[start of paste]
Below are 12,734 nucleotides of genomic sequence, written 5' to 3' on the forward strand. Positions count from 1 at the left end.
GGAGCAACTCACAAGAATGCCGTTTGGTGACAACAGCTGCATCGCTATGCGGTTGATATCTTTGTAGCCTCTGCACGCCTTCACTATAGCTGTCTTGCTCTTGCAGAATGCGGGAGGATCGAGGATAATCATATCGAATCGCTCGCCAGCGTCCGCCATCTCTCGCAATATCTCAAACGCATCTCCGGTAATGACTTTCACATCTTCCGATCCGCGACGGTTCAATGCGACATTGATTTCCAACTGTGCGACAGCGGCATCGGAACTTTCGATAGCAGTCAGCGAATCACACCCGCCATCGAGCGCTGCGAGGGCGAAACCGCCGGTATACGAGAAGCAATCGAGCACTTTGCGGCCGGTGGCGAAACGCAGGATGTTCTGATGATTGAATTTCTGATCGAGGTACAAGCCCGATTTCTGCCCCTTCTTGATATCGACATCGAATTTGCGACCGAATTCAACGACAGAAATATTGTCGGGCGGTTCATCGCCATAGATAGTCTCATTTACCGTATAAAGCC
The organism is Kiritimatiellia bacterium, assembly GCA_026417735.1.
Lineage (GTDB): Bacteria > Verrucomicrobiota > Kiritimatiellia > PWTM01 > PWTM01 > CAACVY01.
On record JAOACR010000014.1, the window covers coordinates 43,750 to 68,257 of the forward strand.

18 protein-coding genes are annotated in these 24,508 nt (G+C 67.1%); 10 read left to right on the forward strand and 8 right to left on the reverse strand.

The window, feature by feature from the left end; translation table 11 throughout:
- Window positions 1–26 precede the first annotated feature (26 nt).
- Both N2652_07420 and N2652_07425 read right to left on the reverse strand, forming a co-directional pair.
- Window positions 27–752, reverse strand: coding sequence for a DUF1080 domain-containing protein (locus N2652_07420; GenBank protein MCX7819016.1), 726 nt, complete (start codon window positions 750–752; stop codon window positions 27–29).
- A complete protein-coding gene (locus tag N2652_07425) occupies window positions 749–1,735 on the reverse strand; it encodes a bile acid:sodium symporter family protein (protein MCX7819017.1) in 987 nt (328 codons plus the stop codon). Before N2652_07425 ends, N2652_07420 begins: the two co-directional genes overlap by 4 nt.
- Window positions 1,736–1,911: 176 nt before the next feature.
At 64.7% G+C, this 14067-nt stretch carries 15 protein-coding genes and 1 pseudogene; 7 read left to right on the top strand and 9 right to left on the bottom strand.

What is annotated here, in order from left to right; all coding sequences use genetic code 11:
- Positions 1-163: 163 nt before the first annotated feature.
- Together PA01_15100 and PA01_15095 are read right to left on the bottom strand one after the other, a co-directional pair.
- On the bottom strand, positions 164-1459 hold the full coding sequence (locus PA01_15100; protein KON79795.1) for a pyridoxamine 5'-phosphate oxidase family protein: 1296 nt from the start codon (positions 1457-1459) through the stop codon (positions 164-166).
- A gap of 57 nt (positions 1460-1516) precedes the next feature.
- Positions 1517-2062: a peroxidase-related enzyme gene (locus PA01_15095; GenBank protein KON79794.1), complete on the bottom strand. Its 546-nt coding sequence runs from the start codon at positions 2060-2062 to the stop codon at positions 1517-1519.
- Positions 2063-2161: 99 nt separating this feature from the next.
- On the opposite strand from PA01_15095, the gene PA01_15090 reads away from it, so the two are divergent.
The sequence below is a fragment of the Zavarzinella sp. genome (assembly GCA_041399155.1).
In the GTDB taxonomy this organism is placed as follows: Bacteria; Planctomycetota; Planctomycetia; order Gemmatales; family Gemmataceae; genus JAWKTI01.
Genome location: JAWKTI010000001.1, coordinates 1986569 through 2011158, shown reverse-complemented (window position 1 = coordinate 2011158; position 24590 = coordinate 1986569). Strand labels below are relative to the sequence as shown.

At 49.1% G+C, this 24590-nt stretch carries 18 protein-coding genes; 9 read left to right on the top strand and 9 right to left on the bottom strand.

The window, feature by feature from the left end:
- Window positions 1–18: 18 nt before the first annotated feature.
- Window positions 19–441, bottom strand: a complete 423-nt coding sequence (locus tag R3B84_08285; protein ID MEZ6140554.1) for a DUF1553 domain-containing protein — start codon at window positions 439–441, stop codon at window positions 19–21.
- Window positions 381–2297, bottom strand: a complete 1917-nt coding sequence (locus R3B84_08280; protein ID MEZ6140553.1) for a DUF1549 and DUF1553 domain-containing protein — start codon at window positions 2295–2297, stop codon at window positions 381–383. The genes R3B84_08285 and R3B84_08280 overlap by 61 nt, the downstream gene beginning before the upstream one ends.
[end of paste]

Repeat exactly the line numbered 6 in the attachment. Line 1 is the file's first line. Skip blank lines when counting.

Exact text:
18 protein-coding genes are annotated in these 24,508 nt (G+C 67.1%); 10 read left to right on the forward strand and 8 right to left on the reverse strand.